Just returned from a quick, overnight visit to Fireflies, the “ashram without a guru” just outside of Bangalore, a retreat set up about four years ago by Siddhartha and Sudha. Dinesh wanted to introduce Fireflies (and Siddhartha and Sudha) to Jason Stewart and Swadhe Somoo, and I wanted to revist to see what changes had taken place since I was there two years ago.

We arrived in time to have dinner with Aravind and Omjji, instructors and guides for the Ramapo College Semester in India students who have just completed a month of their program. The ten Culture, Peace and Developement semester students had finished eating, and were milling about waiting for coffee and tea. Siddhartha and Sudha arrived a bit later, both recently returned (Sudha just that morning) from Porto Alegre, Brazil, and the World Social Forum.

Omjji, a social worker from Kerala, took no time in coralling Jason, Dinesh, the students, and others staying at Fireflies in a session of singing and dancing, leading off with Malyalam folk songs and circle dances. Caroline, who is here for a six-month project working with Tamilian sculptors to create large granite sculptures for the meditation site, contributed Scottish and Kannada songs, while some of the students brought in hip-hop and rap, as well as songs from favorite cartoons (The Flintstones). Jason had everyone wiggling their hands on top of their heads (ears), and behind their butts (tails), and hopping around making Swedish frog (quack) and pig (nuf) sounds.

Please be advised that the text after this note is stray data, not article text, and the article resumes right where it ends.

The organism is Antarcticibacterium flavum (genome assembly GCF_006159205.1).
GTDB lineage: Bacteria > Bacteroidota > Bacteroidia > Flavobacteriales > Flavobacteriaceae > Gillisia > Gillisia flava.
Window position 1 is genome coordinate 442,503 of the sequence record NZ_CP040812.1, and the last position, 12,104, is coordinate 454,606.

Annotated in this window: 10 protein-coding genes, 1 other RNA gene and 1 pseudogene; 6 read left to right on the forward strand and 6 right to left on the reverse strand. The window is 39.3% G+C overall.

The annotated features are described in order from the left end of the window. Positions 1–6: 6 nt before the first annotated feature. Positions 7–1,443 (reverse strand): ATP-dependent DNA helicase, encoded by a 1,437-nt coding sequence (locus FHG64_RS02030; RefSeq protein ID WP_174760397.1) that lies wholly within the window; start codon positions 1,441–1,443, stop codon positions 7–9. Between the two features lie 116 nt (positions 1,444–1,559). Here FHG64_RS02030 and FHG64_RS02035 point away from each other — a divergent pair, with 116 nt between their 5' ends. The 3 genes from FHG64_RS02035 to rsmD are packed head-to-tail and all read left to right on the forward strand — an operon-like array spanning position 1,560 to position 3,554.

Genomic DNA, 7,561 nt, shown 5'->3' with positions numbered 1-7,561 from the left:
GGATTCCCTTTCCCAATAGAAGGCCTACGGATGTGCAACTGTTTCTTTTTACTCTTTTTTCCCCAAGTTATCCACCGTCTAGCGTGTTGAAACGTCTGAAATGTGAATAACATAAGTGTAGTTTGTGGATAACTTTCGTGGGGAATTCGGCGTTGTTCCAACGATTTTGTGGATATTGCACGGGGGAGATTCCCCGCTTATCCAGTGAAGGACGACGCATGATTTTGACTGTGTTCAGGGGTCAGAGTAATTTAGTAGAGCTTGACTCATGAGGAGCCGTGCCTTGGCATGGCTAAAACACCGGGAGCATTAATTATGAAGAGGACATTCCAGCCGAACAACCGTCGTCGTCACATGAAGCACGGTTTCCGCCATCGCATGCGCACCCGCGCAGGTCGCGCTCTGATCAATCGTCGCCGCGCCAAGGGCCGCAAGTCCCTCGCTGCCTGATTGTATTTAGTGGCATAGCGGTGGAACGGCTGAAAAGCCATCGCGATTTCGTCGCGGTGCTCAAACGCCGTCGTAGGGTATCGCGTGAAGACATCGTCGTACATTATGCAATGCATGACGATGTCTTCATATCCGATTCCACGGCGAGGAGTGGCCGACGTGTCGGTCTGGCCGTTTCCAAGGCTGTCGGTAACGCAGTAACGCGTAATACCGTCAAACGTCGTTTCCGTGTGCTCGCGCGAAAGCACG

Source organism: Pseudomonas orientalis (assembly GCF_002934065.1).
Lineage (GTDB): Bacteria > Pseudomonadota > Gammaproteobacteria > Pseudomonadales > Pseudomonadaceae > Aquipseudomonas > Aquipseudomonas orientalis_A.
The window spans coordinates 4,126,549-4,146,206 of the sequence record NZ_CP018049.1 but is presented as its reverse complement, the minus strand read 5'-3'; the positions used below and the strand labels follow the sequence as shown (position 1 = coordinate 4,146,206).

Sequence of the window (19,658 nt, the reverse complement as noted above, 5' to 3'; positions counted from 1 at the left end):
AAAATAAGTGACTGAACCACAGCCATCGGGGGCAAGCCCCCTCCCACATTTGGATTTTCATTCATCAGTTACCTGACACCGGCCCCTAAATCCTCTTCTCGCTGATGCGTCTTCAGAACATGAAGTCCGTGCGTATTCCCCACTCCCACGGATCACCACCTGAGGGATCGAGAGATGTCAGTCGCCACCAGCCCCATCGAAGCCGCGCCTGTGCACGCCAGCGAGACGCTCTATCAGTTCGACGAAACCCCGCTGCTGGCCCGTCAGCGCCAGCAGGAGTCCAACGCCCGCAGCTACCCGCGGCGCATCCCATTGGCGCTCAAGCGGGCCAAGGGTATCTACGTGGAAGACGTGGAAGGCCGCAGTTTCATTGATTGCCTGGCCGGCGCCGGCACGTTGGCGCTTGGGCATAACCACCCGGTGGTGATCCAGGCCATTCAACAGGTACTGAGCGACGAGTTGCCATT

The next morning, I had a chance to walk around the place before and after breakfast. The roof of the two-story library is still the most peaceful place for me. Set up among the trees, shaded by a red tile roof, and open to the breezes, it is a wonderful place to sit and contemplate life. The lake below the open air amphitheatre, anchored by an enormous banyan tree, has some water now, having been saved by Fireflies from fill and development. Much of the grounds have been planted with organic gardens and fruit trees, and the property has been enlarged with additional land and a newly built health center. There is also a new building that looks like it will house some milk cows.

The chikoo (sapota) are not yet ripe, and the mango trees are just blossoming, but the coconut trees are heavy with fruit, and we had papaya for breakfast.


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